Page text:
Secondly, we should note that widespread imposition of masking has neverbeen part of a public health response to a virus until summer 2020. And there is evidence that the World Health Organisation introduced the recommendation not for evidence-based scientific reasons, but due to political pressure.6

Thirdly, even as mask mandates were lifted in England in July 2021, and again in January 2022, the ongoing mask wearing of large numbers of people suggests a serious danger of populations becoming habituated to masking. Rather than treating masking as an extreme emergency measure required by unique, short-term circumstances, people have chosen to continue, even outdoors where it has never been compulsory, and where it has always been clear that there are no medical benefits to so doing. Professor Susan Michie, a member of SAGE, has explicitly stated that mask-wearing and social distancing should be maintained, as a normal part of life long-term.

Fourthly, even if I am wrong on the (lack of) benefits of masking, I still think masking is a mistake. Although this has rarely been recognised, the decision to mask or not to mask is not purely about whether it would reduce the risk of infection. While it is right to be aware of risks, and to think carefully about how to mitigate them in a reasonable manner, doing so always involves assessing competing risks. It is simply impossible to live a risk-free life; whatever actions we choose always involve assessing competing risks and deciding which we are willing to tolerate. I am convinced that the social and societal risks of wearing masks are simply too great. We have lost the immeasurable enrichment of seeing people’s individuality, of being able to converse easily and freely with people in shops, of seeing an encouraging smile, of living in a way that is open to one another. And we have replaced it with a potent social symbol that communicates fear: fear of the situation in which we find ourselves; fear of social interaction; fear of other people. We have trained ourselves to view one another as potential threats far more than potential friends. And this has been the reality in which our children and young people have been formed for two crucial years of their development: in school, with friends, at church, in shops, with siblings and parents and grandparents.

Finally, I imagine that this piece will be met with some resistance. However, even if readers cannot follow me in my conclusions, or in portions of my argument, I hope that I have prompted more careful reflection on just what we have lost by masking. Even if one believes that lives (perhaps many lives) have been saved by masking, it has nevertheless also caused significant damage. With very little public or personal deliberation, we have accepted a situation where our humanity, and the humanity of those we encounter, has been diminished and where our relational bonds have been weakened. Prior to 2020, many of us already lived in fragmented, transient and relationally thin communities. Moved by fear, we have complied with unnatural, government-mandated behaviour that further threatens those already fragile bonds. We have entered, apparently willingly, into in a massive social experiment; and we are likely to spend years coming to terms with its true consequences for how we view and relate to one another.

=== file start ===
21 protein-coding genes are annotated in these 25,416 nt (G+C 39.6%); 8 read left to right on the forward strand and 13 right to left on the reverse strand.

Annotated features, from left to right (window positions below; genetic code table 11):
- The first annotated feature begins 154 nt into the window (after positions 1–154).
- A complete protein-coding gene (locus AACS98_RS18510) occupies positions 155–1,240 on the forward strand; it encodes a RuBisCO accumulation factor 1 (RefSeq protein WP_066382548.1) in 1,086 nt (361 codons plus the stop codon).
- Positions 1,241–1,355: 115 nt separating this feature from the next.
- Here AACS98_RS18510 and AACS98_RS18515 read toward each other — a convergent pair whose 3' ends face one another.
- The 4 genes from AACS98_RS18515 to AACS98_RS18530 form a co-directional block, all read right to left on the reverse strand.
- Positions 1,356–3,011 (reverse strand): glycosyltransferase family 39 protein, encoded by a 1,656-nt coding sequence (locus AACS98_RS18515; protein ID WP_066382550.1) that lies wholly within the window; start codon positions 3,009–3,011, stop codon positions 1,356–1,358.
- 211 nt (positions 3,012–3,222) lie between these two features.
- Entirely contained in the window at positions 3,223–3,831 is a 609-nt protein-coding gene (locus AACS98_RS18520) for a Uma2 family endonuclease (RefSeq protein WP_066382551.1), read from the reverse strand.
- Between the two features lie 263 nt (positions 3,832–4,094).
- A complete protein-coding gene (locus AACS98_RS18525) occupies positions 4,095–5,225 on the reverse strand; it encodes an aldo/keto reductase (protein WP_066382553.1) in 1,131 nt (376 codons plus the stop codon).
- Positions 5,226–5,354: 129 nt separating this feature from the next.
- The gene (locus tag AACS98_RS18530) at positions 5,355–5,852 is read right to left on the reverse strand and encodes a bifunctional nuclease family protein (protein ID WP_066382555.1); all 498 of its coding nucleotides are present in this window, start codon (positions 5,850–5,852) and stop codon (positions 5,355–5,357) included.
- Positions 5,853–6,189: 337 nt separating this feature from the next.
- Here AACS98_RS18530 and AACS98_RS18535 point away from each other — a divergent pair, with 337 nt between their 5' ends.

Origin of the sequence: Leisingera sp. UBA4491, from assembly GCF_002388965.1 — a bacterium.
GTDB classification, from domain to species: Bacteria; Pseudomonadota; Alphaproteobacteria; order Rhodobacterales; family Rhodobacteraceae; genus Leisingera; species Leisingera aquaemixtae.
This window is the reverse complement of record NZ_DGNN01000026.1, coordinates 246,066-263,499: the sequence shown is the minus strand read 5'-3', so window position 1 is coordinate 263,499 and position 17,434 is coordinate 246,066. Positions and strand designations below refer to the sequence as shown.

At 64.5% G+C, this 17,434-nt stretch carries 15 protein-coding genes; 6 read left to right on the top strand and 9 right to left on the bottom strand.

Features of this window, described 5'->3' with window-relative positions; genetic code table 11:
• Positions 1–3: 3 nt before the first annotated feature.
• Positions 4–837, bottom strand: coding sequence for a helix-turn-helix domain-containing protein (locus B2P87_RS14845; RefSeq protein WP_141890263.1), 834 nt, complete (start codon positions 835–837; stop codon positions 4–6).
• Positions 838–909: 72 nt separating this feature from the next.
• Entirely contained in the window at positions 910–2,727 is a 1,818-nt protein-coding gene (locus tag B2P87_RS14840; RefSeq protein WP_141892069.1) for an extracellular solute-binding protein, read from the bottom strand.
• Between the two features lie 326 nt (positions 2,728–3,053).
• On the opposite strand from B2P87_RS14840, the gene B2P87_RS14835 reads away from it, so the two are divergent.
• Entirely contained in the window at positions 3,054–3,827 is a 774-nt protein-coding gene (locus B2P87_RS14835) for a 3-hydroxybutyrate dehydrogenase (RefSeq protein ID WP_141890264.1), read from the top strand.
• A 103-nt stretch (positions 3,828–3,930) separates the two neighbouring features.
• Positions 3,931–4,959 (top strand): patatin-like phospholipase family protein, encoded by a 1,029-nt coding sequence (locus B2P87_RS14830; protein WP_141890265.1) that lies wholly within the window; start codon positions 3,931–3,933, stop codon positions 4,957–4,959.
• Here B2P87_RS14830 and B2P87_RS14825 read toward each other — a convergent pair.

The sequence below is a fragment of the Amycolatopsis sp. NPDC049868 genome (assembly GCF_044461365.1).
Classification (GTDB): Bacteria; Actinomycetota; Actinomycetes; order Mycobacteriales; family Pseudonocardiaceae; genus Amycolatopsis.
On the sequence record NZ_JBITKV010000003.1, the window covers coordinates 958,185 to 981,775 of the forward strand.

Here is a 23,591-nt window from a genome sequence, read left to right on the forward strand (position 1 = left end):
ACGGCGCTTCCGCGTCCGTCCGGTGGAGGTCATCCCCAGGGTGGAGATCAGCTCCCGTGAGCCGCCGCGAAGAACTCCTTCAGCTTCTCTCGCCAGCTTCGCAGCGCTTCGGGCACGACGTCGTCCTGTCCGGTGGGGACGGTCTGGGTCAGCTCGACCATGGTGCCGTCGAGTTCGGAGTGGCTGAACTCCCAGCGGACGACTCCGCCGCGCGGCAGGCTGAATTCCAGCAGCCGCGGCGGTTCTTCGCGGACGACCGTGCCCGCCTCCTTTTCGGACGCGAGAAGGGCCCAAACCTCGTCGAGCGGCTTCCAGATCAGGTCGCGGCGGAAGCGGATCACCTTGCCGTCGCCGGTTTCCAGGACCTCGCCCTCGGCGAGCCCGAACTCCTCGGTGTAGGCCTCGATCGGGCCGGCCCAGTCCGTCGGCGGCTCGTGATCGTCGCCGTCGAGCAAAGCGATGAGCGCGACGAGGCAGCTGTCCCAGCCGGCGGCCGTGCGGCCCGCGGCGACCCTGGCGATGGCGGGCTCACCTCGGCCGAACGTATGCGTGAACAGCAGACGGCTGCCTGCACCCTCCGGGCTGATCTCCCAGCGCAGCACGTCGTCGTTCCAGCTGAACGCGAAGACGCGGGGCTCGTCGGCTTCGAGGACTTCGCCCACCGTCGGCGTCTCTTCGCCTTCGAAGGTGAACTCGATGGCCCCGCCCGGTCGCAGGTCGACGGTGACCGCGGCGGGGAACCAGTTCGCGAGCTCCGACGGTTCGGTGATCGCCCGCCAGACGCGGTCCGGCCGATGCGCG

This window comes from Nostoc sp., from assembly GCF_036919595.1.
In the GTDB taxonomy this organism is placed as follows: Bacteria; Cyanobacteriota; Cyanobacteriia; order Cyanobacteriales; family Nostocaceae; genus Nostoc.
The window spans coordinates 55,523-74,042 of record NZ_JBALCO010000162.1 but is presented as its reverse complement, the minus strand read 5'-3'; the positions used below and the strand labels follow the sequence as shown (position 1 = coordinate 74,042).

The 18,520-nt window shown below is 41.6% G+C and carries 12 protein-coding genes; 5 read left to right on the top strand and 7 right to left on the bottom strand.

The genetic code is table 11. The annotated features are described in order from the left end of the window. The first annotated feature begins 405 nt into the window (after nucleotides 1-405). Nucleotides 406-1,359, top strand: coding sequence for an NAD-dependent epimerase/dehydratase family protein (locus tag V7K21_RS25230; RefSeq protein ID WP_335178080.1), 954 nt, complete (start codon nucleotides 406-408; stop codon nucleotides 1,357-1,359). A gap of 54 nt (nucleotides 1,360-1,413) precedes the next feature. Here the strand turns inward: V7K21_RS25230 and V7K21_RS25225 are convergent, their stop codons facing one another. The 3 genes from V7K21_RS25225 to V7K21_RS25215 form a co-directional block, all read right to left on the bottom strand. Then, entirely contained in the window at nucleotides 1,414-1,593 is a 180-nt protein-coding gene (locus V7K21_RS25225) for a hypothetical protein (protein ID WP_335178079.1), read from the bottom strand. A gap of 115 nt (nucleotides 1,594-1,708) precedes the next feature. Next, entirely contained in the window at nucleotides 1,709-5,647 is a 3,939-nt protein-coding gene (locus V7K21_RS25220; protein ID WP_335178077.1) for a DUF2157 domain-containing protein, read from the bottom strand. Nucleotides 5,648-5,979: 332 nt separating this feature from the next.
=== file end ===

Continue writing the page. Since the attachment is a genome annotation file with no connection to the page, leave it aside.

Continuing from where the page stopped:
Even if our societies were right to mask, we should never have acquiesced so readily, without careful corporate deliberation, with dissenting voices heard and arguments weighed. And, given the meaning of our faces, Christians and churches—no matter how well-intentioned— were wrong to do so in such an un-theological and pragmatically-driven way. We must now give much closer and more careful attention to what we can do to recover.


1 On the meaning of the face see Julián Marías, Metaphysical Anthropology: The Empirical Structure of Human Life (The Pennsylvania University Press, 1971), 143-51; Roger Scruton, The Face of God (Continuum, 2012).

2 To paraphrase John Paul II’s comment on the body in Man and Woman He Created Them: A Theology of the Body, trans. Michael Waldstein (Pauline Books and Media, 2006), 23:4.

3 Bruce Hindmarsh, ‘Till We Have Faces’, 23; online at  https://www.canadiancovidcarealliance.org/media-resources/tag/bruce-hindmarsh/.

4 Farid Pazhoohi, Leilani Forby, and Alan Kingstone, ‘Facial Masks Affect Emotion Recognition in the General Population and Individuals with Autistic Traits’, ed. Marina A. Pavlova, PLOS ONE 16, no. 9 (30 September 2021): e0257740, https://doi.org/10.1371/journal.pone.0257740.

5 See the studies cited by Hindmarsh, ‘Till We Have Faces’, 21-22, n. 124-129.

6 Hindmarsh, ‘Till We Have Faces’, 23.